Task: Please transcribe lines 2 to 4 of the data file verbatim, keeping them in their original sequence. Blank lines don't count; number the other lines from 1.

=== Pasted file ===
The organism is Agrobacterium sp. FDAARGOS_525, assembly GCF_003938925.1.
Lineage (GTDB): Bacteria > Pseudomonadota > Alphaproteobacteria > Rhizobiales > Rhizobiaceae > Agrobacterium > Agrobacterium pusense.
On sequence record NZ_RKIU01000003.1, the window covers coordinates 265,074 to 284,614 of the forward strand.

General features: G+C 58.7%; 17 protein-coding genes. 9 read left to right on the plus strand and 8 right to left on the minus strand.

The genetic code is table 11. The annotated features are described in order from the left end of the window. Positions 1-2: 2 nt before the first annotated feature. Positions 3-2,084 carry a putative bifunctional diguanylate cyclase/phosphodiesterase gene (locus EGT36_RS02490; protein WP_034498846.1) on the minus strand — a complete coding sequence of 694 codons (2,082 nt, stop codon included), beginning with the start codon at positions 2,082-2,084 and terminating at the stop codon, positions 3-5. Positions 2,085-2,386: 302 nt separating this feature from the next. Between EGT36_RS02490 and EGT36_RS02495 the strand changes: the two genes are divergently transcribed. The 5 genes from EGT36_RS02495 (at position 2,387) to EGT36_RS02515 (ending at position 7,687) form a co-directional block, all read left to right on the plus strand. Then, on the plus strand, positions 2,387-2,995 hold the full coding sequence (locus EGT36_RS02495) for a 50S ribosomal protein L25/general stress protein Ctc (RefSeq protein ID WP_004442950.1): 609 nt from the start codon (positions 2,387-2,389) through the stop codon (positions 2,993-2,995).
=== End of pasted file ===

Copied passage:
Lineage (GTDB): Bacteria > Pseudomonadota > Alphaproteobacteria > Rhizobiales > Rhizobiaceae > Agrobacterium > Agrobacterium pusense.
On sequence record NZ_RKIU01000003.1, the window covers coordinates 265,074 to 284,614 of the forward strand.

General features: G+C 58.7%; 17 protein-coding genes. 9 read left to right on the plus strand and 8 right to left on the minus strand.